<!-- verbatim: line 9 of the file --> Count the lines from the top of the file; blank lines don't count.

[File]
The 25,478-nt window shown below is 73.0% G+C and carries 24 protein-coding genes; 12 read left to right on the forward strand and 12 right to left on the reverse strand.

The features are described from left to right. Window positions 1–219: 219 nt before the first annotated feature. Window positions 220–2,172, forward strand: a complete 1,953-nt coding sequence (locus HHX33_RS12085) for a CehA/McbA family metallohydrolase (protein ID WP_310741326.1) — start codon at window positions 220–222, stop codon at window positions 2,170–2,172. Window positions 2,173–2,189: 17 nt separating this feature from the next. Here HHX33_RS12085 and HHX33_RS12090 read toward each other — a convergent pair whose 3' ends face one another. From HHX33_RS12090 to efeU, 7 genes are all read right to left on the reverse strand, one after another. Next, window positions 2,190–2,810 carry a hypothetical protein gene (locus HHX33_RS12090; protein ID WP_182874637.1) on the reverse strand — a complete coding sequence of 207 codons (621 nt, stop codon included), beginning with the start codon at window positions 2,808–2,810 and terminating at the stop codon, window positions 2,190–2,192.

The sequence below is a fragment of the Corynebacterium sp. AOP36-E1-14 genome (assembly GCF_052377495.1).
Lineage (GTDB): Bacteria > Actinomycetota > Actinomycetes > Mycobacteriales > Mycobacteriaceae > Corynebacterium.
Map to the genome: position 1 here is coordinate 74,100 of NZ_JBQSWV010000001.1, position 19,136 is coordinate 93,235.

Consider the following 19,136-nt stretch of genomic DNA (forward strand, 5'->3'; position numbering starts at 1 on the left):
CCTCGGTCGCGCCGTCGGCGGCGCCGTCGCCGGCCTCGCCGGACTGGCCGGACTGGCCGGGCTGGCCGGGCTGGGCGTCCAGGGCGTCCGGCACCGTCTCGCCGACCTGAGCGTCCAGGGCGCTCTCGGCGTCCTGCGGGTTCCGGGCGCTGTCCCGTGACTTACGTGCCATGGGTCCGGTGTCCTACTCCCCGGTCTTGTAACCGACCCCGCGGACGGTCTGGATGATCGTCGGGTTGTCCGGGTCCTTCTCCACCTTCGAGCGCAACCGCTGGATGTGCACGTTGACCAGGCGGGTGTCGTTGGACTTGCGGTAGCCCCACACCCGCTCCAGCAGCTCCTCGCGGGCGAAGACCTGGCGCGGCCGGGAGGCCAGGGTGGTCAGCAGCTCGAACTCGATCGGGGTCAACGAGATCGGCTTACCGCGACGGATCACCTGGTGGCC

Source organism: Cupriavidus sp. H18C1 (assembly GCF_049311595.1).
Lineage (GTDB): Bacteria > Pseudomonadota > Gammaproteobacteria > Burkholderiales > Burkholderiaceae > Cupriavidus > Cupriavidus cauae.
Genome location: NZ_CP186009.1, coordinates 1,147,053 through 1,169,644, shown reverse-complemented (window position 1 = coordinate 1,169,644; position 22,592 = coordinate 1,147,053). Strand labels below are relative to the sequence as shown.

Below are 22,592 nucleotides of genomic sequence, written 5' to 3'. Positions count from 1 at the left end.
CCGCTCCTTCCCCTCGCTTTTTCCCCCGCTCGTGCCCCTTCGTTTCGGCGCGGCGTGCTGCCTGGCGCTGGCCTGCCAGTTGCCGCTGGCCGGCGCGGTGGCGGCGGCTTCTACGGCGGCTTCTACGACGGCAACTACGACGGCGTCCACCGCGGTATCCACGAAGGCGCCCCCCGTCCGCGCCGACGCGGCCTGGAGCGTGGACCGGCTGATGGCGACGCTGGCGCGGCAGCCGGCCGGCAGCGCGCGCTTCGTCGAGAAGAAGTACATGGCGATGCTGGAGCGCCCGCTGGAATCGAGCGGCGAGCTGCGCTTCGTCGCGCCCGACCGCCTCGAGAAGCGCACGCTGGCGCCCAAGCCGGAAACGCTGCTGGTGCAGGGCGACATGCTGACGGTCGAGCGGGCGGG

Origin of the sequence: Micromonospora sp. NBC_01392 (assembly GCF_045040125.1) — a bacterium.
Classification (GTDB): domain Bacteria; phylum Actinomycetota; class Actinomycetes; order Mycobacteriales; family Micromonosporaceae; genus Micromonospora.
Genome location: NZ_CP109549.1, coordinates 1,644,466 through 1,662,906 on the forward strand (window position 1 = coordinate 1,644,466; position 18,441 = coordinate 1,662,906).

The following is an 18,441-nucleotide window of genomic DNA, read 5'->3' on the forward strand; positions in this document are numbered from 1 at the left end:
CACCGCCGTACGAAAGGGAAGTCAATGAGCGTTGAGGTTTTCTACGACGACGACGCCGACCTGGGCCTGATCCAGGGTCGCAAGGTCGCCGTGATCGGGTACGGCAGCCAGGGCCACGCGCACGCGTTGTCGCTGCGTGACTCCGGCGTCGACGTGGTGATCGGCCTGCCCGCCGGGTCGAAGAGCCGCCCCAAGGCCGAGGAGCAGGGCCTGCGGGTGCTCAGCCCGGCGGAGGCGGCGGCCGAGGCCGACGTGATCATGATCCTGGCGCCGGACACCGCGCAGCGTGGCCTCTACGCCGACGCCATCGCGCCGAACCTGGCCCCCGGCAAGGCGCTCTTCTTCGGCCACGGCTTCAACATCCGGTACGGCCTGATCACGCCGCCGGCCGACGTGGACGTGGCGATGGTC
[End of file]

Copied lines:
Lineage (GTDB): Bacteria > Pseudomonadota > Gammaproteobacteria > Burkholderiales > Burkholderiaceae > Cupriavidus > Cupriavidus cauae.